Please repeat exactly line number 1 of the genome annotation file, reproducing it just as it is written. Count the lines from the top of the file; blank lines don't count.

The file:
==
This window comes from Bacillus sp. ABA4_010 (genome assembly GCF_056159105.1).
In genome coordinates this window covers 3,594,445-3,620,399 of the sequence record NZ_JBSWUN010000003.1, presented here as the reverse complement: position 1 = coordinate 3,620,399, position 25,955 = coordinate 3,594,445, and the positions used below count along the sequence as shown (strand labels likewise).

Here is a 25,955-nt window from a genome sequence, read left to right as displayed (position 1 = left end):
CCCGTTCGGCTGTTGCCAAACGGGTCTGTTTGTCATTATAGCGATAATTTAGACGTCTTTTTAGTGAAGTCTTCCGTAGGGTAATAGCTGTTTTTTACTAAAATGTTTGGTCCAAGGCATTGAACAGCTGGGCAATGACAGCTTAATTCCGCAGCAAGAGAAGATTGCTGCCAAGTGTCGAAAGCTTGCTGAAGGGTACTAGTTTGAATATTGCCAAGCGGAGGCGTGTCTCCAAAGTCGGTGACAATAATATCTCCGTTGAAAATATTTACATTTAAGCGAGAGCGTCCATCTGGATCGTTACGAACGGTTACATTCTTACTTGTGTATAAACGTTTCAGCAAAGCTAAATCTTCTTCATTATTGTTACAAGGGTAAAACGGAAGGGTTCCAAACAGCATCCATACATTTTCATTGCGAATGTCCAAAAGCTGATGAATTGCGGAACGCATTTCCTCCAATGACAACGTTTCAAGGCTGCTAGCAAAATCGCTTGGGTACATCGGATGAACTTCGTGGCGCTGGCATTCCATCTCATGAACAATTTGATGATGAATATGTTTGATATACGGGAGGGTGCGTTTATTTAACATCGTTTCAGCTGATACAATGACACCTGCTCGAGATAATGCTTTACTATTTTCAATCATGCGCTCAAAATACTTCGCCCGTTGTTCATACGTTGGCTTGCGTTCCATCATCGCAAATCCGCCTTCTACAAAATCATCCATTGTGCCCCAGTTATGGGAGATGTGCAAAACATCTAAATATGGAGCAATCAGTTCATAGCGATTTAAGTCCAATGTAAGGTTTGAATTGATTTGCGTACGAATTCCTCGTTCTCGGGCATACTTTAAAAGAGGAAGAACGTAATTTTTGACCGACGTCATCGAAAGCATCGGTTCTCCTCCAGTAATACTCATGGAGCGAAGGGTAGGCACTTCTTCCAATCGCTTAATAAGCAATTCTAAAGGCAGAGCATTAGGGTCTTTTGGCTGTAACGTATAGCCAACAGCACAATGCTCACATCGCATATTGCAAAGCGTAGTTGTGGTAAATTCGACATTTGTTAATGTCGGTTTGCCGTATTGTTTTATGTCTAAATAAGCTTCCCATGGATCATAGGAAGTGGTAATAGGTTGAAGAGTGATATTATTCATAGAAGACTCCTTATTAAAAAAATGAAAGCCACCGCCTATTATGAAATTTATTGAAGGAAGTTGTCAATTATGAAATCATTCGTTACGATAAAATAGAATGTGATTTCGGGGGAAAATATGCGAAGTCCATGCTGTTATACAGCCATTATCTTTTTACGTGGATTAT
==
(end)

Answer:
This window comes from Bacillus sp. ABA4_010 (genome assembly GCF_056159105.1).